Antibiotics are used in animal husbandry to cure bacterial infections. Bacteria can become resistant to antibiotics, therefore safe and proper use is important. Wageningen Bioveterinary Research (WBVR) studies the occurrence, spread and prevention of antimicrobial resistance in bacteria of animal origin.
We use state-of-the-art techniques, such as:
- Sequencing all antibiotic resistance genes in a population (resistome)
- Genotyping resistant bacteria and plasmids
- Traditional resistance tests and risk assessment studies
Dedicated microarrays to determine presence of resistance genes in a microbial population are available.
National Reference Laboratory
We play an important role in the monitoring as the National Reference Laboratory for antibiotic resistance in animals. This involves a large number of reference tasks such as managing reference collections of bacterial strains and performing collaborative benchmarking studies. These studies aim to standardise the antibiotic sensitivity tests performed at veterinary diagnostic laboratories and to improve the quality of these laboratories. This involves intensive collaboration, both in the Netherlands and abroad, with various institutes.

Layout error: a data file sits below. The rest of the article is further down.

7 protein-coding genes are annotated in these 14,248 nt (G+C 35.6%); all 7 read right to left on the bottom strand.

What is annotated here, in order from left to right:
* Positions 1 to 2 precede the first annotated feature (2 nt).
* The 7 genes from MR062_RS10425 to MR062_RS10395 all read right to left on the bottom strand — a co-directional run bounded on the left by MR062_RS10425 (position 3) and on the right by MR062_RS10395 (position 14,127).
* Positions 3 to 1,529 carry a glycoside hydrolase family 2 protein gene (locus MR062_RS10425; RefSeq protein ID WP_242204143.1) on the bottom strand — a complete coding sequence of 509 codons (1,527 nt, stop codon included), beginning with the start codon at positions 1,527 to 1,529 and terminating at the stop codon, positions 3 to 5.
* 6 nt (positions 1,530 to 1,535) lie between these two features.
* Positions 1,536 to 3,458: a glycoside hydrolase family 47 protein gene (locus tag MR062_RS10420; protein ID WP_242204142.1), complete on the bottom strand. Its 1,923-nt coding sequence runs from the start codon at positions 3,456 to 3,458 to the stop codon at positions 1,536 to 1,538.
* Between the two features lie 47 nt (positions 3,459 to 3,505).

Additionally, NRL researchers participate in a number of project groups, and the national laboratory advises various policy agencies in this field.
Antimicrobial resistance genes are widely spread in bacterial populations like intestinal or oropharyngeal microbiota. Resistance genes can therefore be exchanged between commensals and pathogens within these communities. At Wageningen Bioveterinary Research we determine the microbiota composition and resistome of several bacterial communities. The effect of interventions that influence microbiota composition (such as feed and probiotics) on antimicrobial resistant organisms and the number of resistance genes is also included in our studies.
Antimicrobial resistance in Campylobacter fetus : Emergence and genomic evolution
Bacterial diseases of tilapia, their zoonotic potential and risk of antimicrobial resistance
Longitudinal Study of Dynamic Epidemiology of Extended-Spectrum Beta-Lactamase-Producing Escherichia coli in Pigs and Humans Living and/or Working on Pig Farms